About 1 in 10 people in the United States has diabetes, and the incidence is projected to increase to 1 in 4 persons by 2050. Women with type 2 diabetes have worse outcomes than men. The reason may be due to depression, which affects more than 25 percent of women with diabetes. Depression impairs a patient’s ability to manage her disease by eating right, exercising, taking medications, etc.
In women who have type 2 diabetes and show signs of depression, vitamin D supplements significantly lowered blood pressure and improved their moods, according to a pilot study at Loyola University Chicago Niehoff School of Nursing.
Vitamin D even helped the women lose a few pounds.
The study was presented at the American Diabetes Association 73rd Scientific Sessions in Chicago.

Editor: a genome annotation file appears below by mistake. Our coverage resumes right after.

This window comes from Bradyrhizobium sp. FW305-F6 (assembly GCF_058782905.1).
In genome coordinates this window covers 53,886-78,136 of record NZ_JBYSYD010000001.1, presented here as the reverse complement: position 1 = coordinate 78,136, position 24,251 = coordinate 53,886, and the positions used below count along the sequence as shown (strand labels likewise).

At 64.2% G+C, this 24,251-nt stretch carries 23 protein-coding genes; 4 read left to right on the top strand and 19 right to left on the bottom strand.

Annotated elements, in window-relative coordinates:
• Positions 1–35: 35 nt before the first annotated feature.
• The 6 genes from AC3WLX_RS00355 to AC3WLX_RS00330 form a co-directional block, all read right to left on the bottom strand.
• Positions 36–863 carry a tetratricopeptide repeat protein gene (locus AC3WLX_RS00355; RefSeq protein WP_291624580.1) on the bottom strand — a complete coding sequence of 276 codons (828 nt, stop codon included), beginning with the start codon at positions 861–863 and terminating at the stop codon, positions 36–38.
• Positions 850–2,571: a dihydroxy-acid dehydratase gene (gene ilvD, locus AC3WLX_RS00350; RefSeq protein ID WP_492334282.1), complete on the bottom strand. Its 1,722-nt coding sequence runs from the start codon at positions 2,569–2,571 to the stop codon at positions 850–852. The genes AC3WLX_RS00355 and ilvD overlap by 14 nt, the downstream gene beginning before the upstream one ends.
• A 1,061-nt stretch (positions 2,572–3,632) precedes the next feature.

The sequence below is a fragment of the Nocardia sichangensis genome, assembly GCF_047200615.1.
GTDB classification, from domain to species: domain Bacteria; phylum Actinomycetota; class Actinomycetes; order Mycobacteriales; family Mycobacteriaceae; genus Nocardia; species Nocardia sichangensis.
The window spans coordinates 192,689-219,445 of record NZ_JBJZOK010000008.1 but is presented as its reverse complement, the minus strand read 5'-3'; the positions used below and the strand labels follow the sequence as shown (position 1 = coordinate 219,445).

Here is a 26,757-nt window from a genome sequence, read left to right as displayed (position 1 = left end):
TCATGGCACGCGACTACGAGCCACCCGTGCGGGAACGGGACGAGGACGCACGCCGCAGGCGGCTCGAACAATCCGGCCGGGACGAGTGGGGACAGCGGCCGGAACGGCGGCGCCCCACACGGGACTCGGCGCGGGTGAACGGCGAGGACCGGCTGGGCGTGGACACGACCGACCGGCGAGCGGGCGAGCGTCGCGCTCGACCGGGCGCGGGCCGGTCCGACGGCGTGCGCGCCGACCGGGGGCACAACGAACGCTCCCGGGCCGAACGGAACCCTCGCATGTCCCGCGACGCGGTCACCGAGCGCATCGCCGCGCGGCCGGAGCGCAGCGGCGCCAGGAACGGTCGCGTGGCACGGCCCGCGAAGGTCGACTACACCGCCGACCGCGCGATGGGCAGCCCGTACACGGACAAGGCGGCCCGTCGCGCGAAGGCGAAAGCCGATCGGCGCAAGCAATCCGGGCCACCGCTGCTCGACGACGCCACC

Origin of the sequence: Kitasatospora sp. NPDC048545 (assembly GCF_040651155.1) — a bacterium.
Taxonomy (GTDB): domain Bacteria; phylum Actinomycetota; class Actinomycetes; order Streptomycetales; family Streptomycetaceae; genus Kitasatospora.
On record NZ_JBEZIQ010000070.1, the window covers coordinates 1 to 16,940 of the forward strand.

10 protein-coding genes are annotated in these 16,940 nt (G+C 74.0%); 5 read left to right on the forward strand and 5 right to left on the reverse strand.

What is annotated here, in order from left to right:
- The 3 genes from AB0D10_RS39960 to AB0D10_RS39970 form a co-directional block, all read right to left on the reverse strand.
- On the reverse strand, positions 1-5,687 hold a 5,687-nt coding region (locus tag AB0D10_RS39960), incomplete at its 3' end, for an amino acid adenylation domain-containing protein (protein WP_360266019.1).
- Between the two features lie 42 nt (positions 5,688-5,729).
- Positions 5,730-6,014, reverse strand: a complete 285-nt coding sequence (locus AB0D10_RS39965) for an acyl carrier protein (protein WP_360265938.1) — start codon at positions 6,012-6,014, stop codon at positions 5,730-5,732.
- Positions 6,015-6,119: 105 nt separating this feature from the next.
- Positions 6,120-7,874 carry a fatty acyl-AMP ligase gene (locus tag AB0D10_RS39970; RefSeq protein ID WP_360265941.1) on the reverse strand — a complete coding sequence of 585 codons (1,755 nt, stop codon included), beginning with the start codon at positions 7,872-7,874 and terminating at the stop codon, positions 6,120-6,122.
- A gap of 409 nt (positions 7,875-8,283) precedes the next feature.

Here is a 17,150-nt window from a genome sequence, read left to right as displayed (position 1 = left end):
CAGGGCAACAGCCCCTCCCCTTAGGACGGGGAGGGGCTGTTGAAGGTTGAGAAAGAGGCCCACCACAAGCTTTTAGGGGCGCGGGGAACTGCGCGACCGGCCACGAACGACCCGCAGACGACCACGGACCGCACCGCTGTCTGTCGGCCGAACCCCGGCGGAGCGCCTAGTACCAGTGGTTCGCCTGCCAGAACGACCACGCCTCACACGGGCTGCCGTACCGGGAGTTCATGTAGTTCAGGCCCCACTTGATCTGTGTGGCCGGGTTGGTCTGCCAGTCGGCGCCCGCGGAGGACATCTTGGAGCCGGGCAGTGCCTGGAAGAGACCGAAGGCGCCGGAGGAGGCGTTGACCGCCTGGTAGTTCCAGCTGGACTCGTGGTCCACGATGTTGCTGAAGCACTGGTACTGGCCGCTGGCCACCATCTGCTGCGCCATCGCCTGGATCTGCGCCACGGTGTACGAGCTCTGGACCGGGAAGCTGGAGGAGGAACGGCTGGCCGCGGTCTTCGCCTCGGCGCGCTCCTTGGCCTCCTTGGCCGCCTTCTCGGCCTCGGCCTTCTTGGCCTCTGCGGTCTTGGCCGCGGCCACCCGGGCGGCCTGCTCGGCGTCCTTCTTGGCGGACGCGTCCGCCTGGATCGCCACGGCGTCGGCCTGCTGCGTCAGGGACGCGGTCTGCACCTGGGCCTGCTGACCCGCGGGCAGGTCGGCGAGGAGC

“Vitamin D supplementation potentially is an easy and cost-effective therapy, with minimal side effects,” said Sue M. Penckofer, PhD, RN, lead author of the study and a professor in the Niehoff School of Nursing. “Larger, randomized controlled trials are needed to determine the impact of vitamin D supplementation on depression and major cardiovascular risk factors among women with Type 2 diabetes.”
Penckofer recently received a four-year, $1.49 million grant from the National Institute of Nursing Research at the National Institutes of Health to do such a study. Penckofer and her…
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